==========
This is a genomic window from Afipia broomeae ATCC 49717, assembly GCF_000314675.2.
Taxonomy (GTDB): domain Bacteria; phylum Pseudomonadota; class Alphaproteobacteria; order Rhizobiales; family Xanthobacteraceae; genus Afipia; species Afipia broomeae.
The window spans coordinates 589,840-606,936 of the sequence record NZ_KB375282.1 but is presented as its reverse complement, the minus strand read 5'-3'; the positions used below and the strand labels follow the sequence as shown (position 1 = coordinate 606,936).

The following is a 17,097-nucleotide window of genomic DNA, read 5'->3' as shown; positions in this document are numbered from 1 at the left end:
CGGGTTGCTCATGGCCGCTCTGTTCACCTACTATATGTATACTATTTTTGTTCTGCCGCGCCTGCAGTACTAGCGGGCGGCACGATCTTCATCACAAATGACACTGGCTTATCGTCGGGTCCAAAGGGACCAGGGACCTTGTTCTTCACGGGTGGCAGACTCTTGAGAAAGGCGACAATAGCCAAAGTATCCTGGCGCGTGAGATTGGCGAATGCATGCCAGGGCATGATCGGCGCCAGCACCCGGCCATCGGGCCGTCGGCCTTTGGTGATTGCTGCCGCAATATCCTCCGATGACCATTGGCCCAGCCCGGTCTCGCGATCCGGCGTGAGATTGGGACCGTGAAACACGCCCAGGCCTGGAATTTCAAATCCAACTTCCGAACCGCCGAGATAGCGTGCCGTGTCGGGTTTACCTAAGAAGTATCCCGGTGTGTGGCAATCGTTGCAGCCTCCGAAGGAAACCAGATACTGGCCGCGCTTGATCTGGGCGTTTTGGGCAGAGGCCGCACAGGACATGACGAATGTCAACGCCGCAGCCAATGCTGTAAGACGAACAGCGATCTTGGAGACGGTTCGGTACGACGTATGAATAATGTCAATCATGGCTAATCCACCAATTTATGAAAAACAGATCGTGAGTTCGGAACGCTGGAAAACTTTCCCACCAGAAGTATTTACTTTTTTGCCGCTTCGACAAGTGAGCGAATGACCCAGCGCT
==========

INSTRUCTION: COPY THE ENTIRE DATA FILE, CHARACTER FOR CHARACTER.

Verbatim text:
This is a genomic window from Afipia broomeae ATCC 49717, assembly GCF_000314675.2.
Taxonomy (GTDB): domain Bacteria; phylum Pseudomonadota; class Alphaproteobacteria; order Rhizobiales; family Xanthobacteraceae; genus Afipia; species Afipia broomeae.
The window spans coordinates 589,840-606,936 of the sequence record NZ_KB375282.1 but is presented as its reverse complement, the minus strand read 5'-3'; the positions used below and the strand labels follow the sequence as shown (position 1 = coordinate 606,936).

The following is a 17,097-nucleotide window of genomic DNA, read 5'->3' as shown; positions in this document are numbered from 1 at the left end:
CGGGTTGCTCATGGCCGCTCTGTTCACCTACTATATGTATACTATTTTTGTTCTGCCGCGCCTGCAGTACTAGCGGGCGGCACGATCTTCATCACAAATGACACTGGCTTATCGTCGGGTCCAAAGGGACCAGGGACCTTGTTCTTCACGGGTGGCAGACTCTTGAGAAAGGCGACAATAGCCAAAGTATCCTGGCGCGTGAGATTGGCGAATGCATGCCAGGGCATGATCGGCGCCAGCACCCGGCCATCGGGCCGTCGGCCTTTGGTGATTGCTGCCGCAATATCCTCCGATGACCATTGGCCCAGCCCGGTCTCGCGATCCGGCGTGAGATTGGGACCGTGAAACACGCCCAGGCCTGGAATTTCAAATCCAACTTCCGAACCGCCGAGATAGCGTGCCGTGTCGGGTTTACCTAAGAAGTATCCCGGTGTGTGGCAATCGTTGCAGCCTCCGAAGGAAACCAGATACTGGCCGCGCTTGATCTGGGCGTTTTGGGCAGAGGCCGCACAGGACATGACGAATGTCAACGCCGCAGCCAATGCTGTAAGACGAACAGCGATCTTGGAGACGGTTCGGTACGACGTATGAATAATGTCAATCATGGCTAATCCACCAATTTATGAAAAACAGATCGTGAGTTCGGAACGCTGGAAAACTTTCCCACCAGAAGTATTTACTTTTTTGCCGCTTCGACAAGTGAGCGAATGACCCAGCGCT